If marketers are going to start relying on artificial intelligence, they need to learn how to trust it. Contributor Matt Zilli discusses how transparency will help marketers understand what AI can do for them here and now.

Marketers are on a quest for marketing nirvana, where every message recipient, whether prospect or customer, is receiving the perfect message at the perfect time in the perfect way. And while this kind of perfection can happen, I would hazard a guess that it currently occurs less than 10 percent of the time for most marketing organizations.

Marketers would love to move their effectiveness needle up to 60 or 70 percent, but that would require three times the people and three times the budget, and what business is eager to triple any part of their company these days?

No wonder all eyes are on artificial intelligence, or AI, to boost marketing effectiveness and scale our efforts at a reasonable cost. But our “AI vision” is currently blurred.

Marketers “get” the concept of AI making better use of their data and helping to increase their effectiveness, but there’s a gap between this basic understanding and putting AI to use. Marketers today have a “feeling” that a particular message will work for a particular audience, but they also know you can’t scale a feeling, and that feelings alone don’t operationalize.

Marketers need a clear path forward to the tools that will put this into practice.

Marketers need tangible help from AI today

The problem is that the potential real-life benefits of AI are getting lost in the shouting as everyone touts their products as having it.

What we hear from marketers is that while AI is being added to seemingly everything (CRM systems! Toaster ovens!), most have no clear understanding of what it can do for them here and now. And they’re having trouble planning for AI to do something — anything — for them tomorrow.

How can we clear up this fog?

The answer is trust and transparency. Almost everyone in marketing today falls somewhere on the continuum of “I need help and think AI might provide it,” “I’m uncertain that AI can do something about my problems,” and “I have a lot of trepidation about where AI will lead — which frequently translates to, will it replace me?”

It’s axiomatic that if people are going to start relying on a machine such as an “AI engine” to make a decision, they have to first learn to trust it. Hence, if those in charge of marketing organizations are going to change the mindset of their uncertain people and have them become believers in AI as a must-have marketing tool, then they need to create opportunities to build trust in AI.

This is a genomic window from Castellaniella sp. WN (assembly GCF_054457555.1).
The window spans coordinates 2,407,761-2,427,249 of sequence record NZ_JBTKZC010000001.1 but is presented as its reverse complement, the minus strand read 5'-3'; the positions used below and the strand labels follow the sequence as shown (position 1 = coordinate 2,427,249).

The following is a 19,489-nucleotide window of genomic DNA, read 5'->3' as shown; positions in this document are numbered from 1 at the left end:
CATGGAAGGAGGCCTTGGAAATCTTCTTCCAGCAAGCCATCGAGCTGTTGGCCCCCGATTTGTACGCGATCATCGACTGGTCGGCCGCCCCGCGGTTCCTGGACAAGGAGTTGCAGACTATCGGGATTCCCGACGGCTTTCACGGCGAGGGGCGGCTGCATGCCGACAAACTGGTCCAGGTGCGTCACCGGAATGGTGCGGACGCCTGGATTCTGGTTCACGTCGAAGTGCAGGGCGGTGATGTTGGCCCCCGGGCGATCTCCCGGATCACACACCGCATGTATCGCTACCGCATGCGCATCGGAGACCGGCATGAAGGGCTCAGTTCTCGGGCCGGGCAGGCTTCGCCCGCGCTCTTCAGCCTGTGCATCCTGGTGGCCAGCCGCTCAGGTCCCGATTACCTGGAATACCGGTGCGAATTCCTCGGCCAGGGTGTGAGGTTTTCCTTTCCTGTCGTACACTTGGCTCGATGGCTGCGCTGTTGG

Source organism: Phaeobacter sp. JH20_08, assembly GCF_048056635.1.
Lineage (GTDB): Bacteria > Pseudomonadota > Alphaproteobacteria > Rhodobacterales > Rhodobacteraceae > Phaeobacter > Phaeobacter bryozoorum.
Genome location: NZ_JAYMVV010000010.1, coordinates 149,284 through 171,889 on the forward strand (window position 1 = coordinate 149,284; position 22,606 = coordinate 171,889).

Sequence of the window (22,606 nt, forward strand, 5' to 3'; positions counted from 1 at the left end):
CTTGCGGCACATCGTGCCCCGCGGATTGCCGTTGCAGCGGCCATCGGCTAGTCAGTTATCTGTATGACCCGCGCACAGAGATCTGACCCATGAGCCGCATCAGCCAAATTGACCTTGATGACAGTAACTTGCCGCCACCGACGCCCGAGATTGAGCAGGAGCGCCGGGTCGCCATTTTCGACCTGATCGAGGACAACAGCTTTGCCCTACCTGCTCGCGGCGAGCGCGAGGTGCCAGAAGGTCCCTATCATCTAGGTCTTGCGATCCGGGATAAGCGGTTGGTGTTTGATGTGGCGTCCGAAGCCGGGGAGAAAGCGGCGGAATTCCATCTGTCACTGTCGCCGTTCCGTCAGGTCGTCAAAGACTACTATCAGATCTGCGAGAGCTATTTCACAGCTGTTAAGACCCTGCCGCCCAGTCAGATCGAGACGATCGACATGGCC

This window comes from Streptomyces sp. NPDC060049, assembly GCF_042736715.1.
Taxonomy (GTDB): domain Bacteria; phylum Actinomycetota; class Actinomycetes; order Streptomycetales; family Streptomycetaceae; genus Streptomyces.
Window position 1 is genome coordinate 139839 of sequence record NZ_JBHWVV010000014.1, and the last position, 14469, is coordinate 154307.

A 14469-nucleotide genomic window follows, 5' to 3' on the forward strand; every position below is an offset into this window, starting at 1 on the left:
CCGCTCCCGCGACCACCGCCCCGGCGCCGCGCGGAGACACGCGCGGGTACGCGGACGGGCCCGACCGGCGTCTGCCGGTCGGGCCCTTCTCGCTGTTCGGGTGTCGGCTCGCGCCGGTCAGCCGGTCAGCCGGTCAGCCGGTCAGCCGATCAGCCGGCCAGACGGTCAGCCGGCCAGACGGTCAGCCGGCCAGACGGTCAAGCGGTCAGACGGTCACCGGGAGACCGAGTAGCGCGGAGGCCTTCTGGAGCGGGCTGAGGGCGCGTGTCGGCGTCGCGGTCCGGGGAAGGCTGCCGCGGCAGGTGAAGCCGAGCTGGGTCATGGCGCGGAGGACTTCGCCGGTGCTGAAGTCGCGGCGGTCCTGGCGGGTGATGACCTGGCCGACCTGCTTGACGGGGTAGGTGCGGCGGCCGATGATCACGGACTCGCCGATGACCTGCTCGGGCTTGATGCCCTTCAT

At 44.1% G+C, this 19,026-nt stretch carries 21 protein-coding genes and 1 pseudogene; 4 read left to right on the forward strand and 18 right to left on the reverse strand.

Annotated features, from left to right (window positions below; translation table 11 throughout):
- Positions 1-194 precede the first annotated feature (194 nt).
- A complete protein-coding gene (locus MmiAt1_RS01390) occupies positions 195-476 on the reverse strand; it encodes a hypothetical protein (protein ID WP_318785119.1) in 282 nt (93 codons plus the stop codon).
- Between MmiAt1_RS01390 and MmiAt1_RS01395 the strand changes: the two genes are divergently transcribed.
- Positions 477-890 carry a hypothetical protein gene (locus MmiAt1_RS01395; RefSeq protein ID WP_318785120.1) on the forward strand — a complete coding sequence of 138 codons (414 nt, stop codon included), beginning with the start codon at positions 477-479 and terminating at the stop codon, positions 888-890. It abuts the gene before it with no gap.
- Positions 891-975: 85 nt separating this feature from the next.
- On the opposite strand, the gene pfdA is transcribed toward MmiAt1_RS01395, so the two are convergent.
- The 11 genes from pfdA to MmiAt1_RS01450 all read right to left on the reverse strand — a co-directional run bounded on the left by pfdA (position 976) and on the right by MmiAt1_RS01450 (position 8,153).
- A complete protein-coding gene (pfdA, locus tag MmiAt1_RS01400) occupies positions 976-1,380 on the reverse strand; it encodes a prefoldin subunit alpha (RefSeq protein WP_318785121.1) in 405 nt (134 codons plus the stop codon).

If marketers don’t have the chance to test AI in a marketing use case and validate what it can do for them, they are not going to readily adopt it.

Open up the black box: The case for AI transparency

Equally important is transparency. Too often, AI is a proverbial black box, named after some famous dead scientist. It’s the secret sauce, the voodoo, and no one can see what’s really happening in there. And that is immensely counterproductive because AI has so much to teach us when we as marketers know how it is doing its job.

To rid marketers of the fear that AI is going to replace us, we need for AI to be an open box that we can see into and that will help us get better at our profession. AI should be able to explain what it is doing — how it’s making a certain decision, and why it thinks a certain message is the best recommendation for a given audience.

How hard is it to give marketers a dashboard view or window into what AI is doing? Not hard at all, actually. And this doesn’t mean presenting them with impenetrable algorithms. It means giving them enough simple, easily scanned information to spark understanding, such as “we spotted these three things that led to this decision.”

Can we as marketers learn from this? Absolutely — because it is data that we might not have thought to look at ourselves. That’s priceless. So is providing analytics that show what content is or isn’t working with an audience and provide projections and scores on which content is likely to work.

Providing this transparency goes a long way toward eliminating the fear of being replaced by AI. It allows marketers to see how we are being made smarter, and how AI is amplifying our efforts.

Like Iron Man donning his suit, AI wraps around the marketer and makes us better.

Source: Friends At MarTech